Through poetry, fiction, and creative non-fiction, the contest organizers are welcoming reflections on your past, your hopes, dreams, and directions for the future. "When gender equity is connected to the dream of equality for everyone, how is our world made better?"
The contest is presented by the Writing and Communication Centre and the Book Store as part of the HeForShe IMPACT 10x10x10 campaign.
Submissions are due by October 27, 2017.
For more information, check out the HeForShe Writing Contest website.
New Registrars Office website supports staff and faculty
The Registrar’s Office (RO) has launched a new website: Registrar Resources for Staff and Faculty. The site is accessible only via login with an employee userid.
The purpose of the new website is to document RO information, processes, and communications relevant to staff and faculty. The content will continue to expand but will initially include:
- INC grade process and INC Grade Form (new, effective September 2017)
- Mass email communication schedule (from RO to undergraduate students)
- List of religious dates that may warrant accommodation
- Sign-up for our new newsletter to debut in October
Some staff- and faculty-related content has also been moved from existing websites; the RO communications team encourages you to review the site and update any applicable links and bookmarks.
Questions about the site can be directed to Danielle Jeanneault.
Problem Pitch Competition applications open
Problem Pitch Competition applications are now open.
The Problem Pitch Competition invites teams of up to four students to choose an important industry problem, and thoroughly research it to understand its history, scope, and impact, before pitching the findings to a panel of judges on October 17, to compete for a share of $7,500 in grant funding.
The 1st place team will demonstrate the best understanding of an important problem, and will win $5,000 to be used to fund R&D for a venture that solves the problem identified. The 2nd place team will win $2,500, and the audience will decide which team wins the 3rd place People’s Choice Award!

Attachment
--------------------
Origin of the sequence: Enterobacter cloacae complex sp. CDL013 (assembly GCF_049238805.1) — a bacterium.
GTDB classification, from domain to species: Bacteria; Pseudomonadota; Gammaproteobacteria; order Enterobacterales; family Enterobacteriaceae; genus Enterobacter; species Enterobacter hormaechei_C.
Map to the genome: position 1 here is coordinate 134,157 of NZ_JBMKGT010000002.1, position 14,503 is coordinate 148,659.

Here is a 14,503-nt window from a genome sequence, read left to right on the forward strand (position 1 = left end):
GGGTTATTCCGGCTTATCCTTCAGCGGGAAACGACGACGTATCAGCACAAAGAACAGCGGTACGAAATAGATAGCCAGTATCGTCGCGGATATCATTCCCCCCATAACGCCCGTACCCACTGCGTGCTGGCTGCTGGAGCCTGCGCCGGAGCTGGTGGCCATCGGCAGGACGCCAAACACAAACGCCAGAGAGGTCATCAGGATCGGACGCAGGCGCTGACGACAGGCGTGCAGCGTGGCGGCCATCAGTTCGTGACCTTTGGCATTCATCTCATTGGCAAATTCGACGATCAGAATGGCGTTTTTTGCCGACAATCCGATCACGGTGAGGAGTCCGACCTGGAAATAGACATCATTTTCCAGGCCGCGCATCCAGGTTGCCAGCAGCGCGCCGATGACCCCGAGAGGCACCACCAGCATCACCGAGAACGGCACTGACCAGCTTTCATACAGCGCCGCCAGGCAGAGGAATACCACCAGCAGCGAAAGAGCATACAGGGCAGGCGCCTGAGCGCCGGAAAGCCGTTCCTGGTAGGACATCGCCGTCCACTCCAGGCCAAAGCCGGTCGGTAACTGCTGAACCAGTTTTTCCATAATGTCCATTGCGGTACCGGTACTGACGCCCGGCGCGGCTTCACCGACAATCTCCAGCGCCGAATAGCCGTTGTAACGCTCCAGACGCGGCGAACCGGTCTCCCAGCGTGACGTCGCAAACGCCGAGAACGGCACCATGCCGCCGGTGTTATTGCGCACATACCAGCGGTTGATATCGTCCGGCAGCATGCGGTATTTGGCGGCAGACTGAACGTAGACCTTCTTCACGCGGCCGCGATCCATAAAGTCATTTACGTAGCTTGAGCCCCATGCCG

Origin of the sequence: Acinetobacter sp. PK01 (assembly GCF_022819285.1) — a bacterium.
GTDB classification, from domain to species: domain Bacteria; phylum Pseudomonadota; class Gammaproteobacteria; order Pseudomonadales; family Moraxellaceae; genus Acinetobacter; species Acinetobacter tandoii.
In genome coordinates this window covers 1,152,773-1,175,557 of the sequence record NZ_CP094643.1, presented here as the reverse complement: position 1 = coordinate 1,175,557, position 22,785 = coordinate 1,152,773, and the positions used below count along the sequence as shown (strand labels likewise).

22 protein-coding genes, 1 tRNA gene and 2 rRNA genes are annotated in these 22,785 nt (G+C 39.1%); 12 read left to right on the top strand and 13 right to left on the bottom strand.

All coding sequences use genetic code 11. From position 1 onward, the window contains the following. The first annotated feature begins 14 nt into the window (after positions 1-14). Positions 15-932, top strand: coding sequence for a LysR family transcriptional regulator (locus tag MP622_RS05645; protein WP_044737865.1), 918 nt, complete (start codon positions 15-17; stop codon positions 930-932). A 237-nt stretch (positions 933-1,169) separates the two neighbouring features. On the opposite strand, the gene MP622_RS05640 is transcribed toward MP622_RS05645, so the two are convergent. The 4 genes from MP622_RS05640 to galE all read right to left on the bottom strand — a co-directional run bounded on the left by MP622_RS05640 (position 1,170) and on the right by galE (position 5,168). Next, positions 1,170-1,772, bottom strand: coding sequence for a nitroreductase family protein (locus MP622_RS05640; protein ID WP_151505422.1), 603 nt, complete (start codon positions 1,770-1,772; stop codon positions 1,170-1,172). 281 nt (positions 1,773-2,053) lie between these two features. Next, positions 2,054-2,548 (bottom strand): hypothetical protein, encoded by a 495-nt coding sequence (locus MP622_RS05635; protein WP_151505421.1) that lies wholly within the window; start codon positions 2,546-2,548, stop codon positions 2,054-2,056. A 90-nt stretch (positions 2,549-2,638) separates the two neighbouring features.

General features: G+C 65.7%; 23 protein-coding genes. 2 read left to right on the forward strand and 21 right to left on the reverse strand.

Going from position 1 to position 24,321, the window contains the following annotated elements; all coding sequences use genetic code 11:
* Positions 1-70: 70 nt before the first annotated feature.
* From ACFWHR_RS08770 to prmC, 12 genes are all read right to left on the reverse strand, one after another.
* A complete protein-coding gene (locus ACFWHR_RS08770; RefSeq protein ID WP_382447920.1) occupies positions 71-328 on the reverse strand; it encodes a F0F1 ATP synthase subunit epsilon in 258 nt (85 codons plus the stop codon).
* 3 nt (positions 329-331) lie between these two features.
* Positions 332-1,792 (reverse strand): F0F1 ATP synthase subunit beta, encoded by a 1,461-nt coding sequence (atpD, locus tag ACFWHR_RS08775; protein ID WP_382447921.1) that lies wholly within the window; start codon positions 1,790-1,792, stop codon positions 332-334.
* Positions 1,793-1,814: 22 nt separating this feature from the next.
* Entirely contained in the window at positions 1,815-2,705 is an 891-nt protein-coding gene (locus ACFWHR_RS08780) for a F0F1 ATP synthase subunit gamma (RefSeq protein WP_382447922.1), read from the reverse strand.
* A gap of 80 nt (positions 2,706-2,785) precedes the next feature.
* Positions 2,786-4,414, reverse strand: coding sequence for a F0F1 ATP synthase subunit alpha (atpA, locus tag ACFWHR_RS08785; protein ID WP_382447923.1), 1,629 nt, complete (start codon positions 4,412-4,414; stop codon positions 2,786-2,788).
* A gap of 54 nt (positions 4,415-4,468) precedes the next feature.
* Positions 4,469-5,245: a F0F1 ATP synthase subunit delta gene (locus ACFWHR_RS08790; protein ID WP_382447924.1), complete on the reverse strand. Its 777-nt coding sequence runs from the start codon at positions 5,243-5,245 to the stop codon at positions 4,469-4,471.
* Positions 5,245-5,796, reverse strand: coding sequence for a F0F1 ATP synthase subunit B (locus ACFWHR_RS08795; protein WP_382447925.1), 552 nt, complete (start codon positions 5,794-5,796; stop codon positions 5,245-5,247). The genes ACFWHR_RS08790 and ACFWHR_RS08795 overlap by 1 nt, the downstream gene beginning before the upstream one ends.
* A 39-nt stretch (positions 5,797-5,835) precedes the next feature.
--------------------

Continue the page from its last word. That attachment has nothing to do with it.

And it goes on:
Applications are now open and will close on Tuesday, September 26. Apply now!
The Problem Pitch Competition is a collaboration between Velocity, and the Problem Lab.
Science in the Square and other notes
Some of the University of Waterloo’s brightest minds are bringing their science to the square this weekend as part of Open Streets in Uptown Waterloo. From e-bikes to identity, find out how environmental research impacts your daily life, with an exciting interactive discussion.
Join the Faculty of Environment on Sunday September 17 from 12:00 p.m. to 5:00 p.m. in Waterloo Public Square (NODE #5). The free event, modeled after the popular SoapboxScience program in the UK, and organized by the School of Planning's Carrie Mitchell, is a partnership with Open Streets and the HeforShe.
“All too often science is only communicated to other scientists, yet the work being done at Waterloo is so relevant to our community," says Carrie Mitchell. "This is an opportunity for everyone to get to know our scientists and interact with them on critical environmental issues that impact our lives. “We see science under attack around the world, including here in Canada. This all-female panel is an inspiring example of what science looks like today.”
Check the Faculty of Environment's news article on Science in the Square for a listing of the female faculty members and PhD candidates participating in the event. Follow #ScienceintheSquare on Twitter and Instagram for information leading up to the event, and to share during the discussion.
"In 2005, Conrad Grebel University College created a garden beneath a black walnut tree that marked the 200th anniversary of a land purchase along the Grand River by Mennonite settlers from Pennsylvania," says a statement from Conrad Grebel. "As we continue to educate ourselves about injustice towards Indigenous peoples and recognize their history on this land where Conrad Grebel University College now sits, we acknowledge the need to change the historical narratives of Mennonite settlement in the region. On September 22 at noon, we invite you to join Grebel and the Waterloo Aboriginal Education Centre for a short ceremony to unveil a new plaque to signal our ongoing journey together to acknowledge shared and unshared histories. The ceremony will be held in Grebel’s south gardens."